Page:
After compression, the pellets density varies depending upon the ratio of cocoa pod husks added and the particle size. Table 4 exhibits the variation of the coal-cocoa pod husks assortments density before and after densification. Table 5 gathers the changes on the sawdust-cocoa husks assortments density during the process. Regardless the particle size, coal grinds always had a higher initial density compared to cocoa pod husks and sawdust; nevertheless, the effect of the particle size on this parameter was completely opposite. The finer the grind, the lower is the coal initial density. The density decreased about 14%, from 917.98 to 788.35 kgm-3 when decreasing the particle size from big to fine sizes. This decrease can be ascribed to the relaxation of the coal intermolecular bonds increasing the volume occupied by the particle. On the other hand, the initial density of cocoa pod husks and sawdust powder rose about 119% and 45%, from 249.53 to 547.88 and from 148.22 to 215.2 kgm-3, respectively, when decreasing the particle size from big to fine sizes.

Low density is a typical characteristic of lignocellulosic and fibrous materials like sawdust or cocoa pod husks; they have void spaces throughout their structure full of air that increase the solids volume. After milling, the powder became finer releasing the air inside and raising the density. The final density of coal-cocoa pod

husks pellets (figure 2) fell down due to the addition of the cocoa pod husks. Nevertheless, higher final density was obtained for pellets made of finer particles. Compression ratio was always larger for mixtures with higher quantities of cocoa pod husks. This behavior occurred due to the different densification mechanisms that took place during compression, e.g., air releasing, solid particles rearrangement, fragmentation, and elastic and plastic deformation.

The compression ratio relates the initial and the final density; this parameter exhibits the capability that those materials have to deform with an applied stress. When coal was densified without any additive, the ratio was between 1.35 and 1.45. The more cocoa pod husks are added into the mixture, the greater the compression ratio is. Hence, pellets manufactured with 70%wt. cocoa pod husks have a 3.20 compression ratio, whereas those made with 30% cocoa husks have a lower compression ratio (2.23). Moreover, the particle size proportionally affects the compression ratio. The bigger the particle size, the greater the compression ratio. Bcch-70/30 compression ratio is about 3.22, which is higher than the value obtained for fcch-70/30 (1.89).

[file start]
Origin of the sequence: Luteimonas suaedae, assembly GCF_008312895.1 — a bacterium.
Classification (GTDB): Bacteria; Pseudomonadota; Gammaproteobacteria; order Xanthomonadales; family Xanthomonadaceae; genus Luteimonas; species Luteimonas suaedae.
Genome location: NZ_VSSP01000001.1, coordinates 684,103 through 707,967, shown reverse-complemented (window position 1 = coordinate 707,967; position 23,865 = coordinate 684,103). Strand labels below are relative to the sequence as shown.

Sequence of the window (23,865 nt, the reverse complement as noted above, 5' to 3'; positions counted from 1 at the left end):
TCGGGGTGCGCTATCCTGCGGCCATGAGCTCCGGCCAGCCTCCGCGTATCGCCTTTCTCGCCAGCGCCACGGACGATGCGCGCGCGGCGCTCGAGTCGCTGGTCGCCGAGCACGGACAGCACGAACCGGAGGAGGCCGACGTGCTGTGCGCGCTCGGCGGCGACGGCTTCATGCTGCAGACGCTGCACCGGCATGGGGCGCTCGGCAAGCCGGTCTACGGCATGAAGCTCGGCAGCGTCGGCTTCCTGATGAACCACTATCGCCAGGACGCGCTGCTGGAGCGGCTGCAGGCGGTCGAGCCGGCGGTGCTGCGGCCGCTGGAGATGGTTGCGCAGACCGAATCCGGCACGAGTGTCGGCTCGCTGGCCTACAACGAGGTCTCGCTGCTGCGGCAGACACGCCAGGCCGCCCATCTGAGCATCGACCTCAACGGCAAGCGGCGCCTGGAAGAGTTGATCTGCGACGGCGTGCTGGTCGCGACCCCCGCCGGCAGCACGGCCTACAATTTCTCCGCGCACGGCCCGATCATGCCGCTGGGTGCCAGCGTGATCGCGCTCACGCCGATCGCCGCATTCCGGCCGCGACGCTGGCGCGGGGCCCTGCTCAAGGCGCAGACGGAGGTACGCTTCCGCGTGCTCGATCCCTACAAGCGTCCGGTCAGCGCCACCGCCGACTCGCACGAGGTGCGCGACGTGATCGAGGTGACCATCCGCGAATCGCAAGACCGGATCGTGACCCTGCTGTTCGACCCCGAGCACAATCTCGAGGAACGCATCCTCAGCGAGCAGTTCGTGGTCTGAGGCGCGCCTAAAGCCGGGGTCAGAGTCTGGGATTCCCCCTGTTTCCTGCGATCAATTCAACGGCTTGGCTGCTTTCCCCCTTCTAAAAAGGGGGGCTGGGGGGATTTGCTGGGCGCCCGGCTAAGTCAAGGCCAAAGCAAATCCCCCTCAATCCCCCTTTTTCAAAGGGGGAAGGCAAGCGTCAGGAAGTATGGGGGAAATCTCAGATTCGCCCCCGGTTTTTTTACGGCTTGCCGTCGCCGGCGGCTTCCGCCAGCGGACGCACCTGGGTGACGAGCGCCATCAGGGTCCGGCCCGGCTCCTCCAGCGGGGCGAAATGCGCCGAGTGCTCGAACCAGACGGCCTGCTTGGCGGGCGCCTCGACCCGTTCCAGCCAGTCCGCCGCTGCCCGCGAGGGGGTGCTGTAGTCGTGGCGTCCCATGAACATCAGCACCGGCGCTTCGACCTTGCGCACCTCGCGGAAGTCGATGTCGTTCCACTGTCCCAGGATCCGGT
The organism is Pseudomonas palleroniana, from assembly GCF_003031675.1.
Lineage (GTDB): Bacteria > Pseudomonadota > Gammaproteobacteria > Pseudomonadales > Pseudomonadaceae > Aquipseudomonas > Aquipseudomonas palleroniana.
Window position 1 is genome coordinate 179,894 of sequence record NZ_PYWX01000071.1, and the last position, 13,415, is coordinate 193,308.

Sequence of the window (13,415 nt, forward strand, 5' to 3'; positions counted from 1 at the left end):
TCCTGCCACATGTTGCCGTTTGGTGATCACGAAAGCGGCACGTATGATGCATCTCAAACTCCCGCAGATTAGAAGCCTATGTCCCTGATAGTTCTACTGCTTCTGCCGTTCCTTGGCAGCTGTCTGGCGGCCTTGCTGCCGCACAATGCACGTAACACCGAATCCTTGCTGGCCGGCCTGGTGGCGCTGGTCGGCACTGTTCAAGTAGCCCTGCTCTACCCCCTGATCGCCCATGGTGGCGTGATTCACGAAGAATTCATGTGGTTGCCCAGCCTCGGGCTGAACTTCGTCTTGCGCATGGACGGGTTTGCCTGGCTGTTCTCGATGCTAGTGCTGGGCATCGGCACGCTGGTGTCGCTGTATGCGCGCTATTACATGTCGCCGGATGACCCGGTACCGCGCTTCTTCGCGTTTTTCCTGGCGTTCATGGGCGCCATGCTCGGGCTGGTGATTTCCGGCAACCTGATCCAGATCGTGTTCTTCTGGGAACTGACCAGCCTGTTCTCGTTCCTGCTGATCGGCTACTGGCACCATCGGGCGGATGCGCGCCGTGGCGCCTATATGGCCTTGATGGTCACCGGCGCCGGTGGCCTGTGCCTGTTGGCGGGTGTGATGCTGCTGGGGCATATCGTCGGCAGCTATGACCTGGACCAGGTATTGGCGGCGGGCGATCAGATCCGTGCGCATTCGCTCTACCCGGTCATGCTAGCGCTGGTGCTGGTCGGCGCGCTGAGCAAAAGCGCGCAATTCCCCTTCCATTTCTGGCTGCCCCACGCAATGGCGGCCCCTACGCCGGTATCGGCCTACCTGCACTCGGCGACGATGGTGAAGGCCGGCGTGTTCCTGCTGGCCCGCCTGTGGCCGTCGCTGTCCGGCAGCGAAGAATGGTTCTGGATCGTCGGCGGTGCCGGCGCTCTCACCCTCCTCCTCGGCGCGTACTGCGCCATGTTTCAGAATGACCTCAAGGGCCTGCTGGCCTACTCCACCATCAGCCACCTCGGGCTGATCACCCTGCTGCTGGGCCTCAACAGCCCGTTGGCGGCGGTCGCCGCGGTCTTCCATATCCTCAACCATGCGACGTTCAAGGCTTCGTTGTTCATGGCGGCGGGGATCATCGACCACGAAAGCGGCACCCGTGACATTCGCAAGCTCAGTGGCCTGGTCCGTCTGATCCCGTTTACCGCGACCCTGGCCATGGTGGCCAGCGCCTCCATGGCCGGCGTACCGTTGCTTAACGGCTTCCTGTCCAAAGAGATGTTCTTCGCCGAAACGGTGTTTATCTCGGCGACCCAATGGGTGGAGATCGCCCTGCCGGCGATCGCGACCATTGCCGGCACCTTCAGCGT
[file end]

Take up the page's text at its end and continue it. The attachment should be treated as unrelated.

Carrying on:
Likewise, the compression ratio of pellets made of different sawdust-cocoa pod husks mixtures varies depending upon the grinds size and the mass ratio. Pellets made of 100% sawdust have lower final densities and higher compression ratios than those made of 100% cocoa husks. This exhibits a higher capacity of sawdust to deform and rearrange their particles in comparison with cocoa husks. As seen for the coal-cocoa pod husks pellets, utilizing fine particles in the pellets raises their final density but decreases the compression ratio. Figures 3 and 4 exhibit the behavior of the compression ratio as a function of the cocoa content in the mixture. Compression ratio fitted a linear trend with cocoa husks content in the blend. The coefficient of determination (R2) was higher than 0.92 in all cases. The more cocoa pod husks in the mixture, the greater the compression ratio of coal-cocoa pod husks assortments is. On the other hand, for sawdust-cocoa pod husks pellets, the compression ratio decreases with more cocoa husk in the blend.